“The Court has likewise repeatedly stated that it will defer to a political body’s determination of public purpose,” Nassen wrote.
     World View’s Antonio said that the space tourism side of the company is only one part of its long-term plans.
     “There’s a phenomenal amount of research and science that can be accomplished from these high altitudes in the stratosphere that isn’t currently being done,” he said. “So in a lot of ways we are developing this emerging stratospheric economy. We believe that there is a lot of growing demand for figuring out a different, more affordable accessible way to send payloads up to the stratosphere.”
     The agreement calls for World View to complete and move into the new headquarters and spaceport by November. Antonio said Friday that date is still the goal.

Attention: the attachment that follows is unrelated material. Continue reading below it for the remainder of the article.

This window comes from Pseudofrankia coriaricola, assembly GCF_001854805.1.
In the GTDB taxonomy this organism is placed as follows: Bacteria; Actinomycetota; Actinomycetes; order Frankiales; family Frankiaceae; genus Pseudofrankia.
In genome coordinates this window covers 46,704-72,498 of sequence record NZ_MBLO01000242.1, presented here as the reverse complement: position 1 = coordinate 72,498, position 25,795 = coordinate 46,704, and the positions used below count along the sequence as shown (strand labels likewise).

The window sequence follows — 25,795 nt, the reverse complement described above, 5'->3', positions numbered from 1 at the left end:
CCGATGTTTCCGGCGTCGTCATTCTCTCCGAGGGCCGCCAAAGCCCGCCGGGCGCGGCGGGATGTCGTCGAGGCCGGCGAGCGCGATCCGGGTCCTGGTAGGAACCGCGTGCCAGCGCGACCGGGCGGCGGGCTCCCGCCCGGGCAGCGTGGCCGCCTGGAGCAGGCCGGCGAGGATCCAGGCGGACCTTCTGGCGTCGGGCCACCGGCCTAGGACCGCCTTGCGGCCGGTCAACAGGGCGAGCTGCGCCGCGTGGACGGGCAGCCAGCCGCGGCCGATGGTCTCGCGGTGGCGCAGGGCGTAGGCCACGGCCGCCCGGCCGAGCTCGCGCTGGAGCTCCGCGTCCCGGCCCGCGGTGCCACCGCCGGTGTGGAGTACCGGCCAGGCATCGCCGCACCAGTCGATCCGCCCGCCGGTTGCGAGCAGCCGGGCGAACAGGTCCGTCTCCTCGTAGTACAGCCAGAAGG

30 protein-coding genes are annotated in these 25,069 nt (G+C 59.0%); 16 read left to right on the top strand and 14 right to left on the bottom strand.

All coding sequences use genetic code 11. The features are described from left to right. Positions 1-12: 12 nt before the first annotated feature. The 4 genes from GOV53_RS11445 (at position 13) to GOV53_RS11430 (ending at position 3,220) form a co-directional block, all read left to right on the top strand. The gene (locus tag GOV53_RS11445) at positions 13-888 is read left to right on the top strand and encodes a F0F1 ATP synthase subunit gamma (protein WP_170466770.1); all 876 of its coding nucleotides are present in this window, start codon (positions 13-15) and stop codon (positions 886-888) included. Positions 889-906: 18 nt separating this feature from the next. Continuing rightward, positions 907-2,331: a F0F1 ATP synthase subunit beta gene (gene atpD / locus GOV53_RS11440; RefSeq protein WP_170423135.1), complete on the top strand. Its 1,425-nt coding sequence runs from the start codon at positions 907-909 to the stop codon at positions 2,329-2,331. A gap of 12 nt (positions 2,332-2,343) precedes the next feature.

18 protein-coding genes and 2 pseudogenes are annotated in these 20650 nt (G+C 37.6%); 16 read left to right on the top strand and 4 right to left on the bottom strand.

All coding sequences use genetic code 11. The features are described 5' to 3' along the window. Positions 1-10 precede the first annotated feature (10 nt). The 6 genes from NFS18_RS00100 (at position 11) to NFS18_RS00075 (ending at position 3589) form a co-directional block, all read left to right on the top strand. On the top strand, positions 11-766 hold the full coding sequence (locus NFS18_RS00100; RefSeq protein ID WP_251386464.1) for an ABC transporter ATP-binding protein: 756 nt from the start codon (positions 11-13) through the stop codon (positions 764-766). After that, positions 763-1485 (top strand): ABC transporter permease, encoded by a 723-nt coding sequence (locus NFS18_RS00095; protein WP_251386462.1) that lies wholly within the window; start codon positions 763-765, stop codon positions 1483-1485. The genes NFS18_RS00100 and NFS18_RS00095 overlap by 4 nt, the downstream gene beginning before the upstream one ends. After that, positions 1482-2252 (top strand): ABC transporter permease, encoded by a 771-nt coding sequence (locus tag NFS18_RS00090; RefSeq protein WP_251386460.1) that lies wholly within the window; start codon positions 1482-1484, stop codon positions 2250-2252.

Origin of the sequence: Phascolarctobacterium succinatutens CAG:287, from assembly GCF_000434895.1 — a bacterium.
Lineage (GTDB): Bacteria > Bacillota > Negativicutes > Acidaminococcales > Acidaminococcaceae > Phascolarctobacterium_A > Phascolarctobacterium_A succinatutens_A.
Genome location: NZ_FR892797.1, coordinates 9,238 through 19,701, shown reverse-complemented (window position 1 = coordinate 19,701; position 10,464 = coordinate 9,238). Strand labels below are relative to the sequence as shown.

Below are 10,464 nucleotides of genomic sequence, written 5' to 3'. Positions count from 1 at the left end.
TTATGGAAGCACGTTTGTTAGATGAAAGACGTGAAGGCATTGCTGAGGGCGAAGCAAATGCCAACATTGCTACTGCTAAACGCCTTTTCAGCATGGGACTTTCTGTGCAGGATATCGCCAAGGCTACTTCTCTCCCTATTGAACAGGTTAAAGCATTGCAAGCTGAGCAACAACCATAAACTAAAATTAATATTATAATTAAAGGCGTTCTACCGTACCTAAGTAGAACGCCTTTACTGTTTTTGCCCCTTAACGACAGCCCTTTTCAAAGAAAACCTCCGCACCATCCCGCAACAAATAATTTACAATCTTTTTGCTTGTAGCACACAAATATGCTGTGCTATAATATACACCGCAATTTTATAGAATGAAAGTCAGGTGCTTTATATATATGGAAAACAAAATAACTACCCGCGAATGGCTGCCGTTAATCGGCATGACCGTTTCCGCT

“From an economic development perspective, you want to be at the forefront of technology, and everyone agrees unanimously that this is the era of commercial space,” he said. “For Arizona to have and build-out a footprint for commercial space, we think it’s really exciting.”
     World View is led by Jane Poynter and Taber MacCallum, two of the original crew members of Biosphere 2. The company’s chief scientist is Alan Stern, who led NASA’s New Horizons mission to Pluto, and its director of flight crew operations is former astronaut Mark Kelly, husband of former Congresswoman Gabrielle Giffords.